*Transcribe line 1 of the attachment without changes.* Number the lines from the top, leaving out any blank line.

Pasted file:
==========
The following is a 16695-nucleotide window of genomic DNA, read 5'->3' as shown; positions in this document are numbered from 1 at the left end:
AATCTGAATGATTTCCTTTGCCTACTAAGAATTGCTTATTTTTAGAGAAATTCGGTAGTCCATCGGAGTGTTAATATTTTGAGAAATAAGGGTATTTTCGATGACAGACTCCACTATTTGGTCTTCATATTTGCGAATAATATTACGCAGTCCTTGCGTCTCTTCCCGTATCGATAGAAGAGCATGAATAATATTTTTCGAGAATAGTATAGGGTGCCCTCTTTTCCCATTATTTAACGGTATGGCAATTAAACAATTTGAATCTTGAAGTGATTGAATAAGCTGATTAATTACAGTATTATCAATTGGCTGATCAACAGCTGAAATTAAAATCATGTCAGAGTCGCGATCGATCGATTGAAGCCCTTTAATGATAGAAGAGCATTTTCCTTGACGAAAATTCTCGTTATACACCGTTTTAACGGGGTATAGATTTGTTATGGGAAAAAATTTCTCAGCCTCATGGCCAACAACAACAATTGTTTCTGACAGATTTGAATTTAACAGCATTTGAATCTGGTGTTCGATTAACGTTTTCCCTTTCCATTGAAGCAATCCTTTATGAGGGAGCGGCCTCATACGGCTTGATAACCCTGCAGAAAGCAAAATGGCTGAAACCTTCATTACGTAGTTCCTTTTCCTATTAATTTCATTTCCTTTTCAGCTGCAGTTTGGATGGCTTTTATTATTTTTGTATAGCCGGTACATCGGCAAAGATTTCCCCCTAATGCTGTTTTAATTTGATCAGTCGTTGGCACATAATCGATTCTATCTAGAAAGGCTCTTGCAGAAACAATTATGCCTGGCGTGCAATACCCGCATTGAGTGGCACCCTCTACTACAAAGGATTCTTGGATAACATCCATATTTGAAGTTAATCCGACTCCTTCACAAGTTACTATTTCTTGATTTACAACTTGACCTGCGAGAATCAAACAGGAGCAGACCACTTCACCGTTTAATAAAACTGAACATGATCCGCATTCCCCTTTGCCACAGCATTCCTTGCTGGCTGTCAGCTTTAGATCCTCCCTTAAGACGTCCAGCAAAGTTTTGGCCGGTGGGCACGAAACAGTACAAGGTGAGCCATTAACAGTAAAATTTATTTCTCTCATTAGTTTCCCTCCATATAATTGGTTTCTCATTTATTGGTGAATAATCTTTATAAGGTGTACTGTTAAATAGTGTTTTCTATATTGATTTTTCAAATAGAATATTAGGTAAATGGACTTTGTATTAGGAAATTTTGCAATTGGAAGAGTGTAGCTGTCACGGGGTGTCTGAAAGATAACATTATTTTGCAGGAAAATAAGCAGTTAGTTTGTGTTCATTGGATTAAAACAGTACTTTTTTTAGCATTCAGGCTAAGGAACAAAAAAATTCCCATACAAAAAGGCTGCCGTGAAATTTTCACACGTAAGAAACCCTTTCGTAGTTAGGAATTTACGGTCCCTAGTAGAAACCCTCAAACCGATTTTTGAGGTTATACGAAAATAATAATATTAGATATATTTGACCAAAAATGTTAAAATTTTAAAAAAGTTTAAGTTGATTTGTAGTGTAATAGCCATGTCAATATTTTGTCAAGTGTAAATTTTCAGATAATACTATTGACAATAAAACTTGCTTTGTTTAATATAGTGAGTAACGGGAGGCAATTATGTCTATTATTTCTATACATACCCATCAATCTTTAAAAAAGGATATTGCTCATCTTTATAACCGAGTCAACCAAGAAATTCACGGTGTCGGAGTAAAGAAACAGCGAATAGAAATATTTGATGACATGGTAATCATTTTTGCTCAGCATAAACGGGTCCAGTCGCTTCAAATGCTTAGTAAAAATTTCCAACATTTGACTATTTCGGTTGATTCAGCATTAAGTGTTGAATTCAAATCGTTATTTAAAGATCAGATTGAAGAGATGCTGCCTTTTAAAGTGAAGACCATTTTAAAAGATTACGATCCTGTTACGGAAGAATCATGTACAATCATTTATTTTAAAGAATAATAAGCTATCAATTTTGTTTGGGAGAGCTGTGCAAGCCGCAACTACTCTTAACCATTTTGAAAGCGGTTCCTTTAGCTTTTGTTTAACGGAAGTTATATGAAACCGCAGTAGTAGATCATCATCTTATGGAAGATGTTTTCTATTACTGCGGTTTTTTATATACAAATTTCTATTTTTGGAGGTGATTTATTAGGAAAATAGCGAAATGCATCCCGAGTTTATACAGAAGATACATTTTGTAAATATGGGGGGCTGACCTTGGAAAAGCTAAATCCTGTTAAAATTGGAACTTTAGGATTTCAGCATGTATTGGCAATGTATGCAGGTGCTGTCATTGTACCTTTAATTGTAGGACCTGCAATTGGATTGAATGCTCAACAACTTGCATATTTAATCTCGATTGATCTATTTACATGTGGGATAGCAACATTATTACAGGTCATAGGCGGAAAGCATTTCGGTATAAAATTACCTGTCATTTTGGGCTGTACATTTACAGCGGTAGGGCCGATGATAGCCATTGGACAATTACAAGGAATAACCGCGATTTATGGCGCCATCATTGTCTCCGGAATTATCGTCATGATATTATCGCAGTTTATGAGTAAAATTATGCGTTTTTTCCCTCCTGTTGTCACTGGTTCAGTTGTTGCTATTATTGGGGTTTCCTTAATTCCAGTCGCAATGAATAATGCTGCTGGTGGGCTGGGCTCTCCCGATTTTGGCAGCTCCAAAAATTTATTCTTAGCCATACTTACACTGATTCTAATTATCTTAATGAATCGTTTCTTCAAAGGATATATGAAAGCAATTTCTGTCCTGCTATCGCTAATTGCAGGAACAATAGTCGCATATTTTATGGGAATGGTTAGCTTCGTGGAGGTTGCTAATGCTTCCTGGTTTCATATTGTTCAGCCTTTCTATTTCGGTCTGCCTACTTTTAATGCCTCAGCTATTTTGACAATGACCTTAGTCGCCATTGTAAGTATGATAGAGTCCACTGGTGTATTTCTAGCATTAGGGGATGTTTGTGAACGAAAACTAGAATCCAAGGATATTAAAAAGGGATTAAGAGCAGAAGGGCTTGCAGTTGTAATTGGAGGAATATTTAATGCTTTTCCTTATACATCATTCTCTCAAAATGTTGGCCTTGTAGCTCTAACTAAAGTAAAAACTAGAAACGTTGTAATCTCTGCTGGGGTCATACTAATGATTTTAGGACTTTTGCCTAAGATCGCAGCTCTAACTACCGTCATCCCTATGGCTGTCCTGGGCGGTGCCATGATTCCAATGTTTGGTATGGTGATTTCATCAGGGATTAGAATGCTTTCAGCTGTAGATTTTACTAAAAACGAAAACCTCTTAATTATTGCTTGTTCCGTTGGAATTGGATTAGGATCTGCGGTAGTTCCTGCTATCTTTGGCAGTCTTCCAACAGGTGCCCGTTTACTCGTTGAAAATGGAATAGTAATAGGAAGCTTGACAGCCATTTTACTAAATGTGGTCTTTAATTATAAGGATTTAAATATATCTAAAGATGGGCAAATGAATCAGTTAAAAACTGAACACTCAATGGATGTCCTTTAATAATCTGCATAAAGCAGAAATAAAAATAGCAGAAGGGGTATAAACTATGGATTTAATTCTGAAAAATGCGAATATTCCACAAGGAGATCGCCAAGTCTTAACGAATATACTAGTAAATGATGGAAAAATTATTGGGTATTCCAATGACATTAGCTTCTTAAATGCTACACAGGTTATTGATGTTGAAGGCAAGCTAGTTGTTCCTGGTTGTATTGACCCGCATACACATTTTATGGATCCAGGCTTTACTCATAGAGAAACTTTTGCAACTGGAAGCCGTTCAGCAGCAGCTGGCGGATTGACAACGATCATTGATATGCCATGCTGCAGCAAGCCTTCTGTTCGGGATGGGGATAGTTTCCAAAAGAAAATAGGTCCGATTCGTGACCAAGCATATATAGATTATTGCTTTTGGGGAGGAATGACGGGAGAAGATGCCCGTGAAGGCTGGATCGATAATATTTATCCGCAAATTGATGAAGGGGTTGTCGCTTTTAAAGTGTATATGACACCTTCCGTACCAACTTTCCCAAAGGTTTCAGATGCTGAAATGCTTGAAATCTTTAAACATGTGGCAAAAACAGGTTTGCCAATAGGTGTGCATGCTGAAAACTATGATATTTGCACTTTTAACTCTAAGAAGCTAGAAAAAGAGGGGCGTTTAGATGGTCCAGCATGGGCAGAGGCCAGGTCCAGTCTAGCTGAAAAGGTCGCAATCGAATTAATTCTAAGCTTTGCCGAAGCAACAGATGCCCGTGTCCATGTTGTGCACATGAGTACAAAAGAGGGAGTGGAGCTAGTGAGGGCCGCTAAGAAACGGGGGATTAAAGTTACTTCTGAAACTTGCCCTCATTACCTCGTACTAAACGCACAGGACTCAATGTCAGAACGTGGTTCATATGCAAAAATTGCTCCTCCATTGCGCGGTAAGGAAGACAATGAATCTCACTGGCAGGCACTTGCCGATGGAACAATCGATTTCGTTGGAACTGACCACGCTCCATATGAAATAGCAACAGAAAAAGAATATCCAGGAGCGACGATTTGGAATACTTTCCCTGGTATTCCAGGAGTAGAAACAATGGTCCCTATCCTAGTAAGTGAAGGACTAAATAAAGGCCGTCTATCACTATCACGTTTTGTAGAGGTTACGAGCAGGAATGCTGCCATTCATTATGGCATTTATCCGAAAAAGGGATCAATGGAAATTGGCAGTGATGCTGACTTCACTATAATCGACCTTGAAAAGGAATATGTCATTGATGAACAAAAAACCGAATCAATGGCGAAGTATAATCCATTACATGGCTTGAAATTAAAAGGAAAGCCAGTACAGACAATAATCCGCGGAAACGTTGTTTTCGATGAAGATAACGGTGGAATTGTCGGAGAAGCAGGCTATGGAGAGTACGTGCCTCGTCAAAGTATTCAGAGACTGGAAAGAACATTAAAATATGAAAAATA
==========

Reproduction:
The following is a 16695-nucleotide window of genomic DNA, read 5'->3' as shown; positions in this document are numbered from 1 at the left end: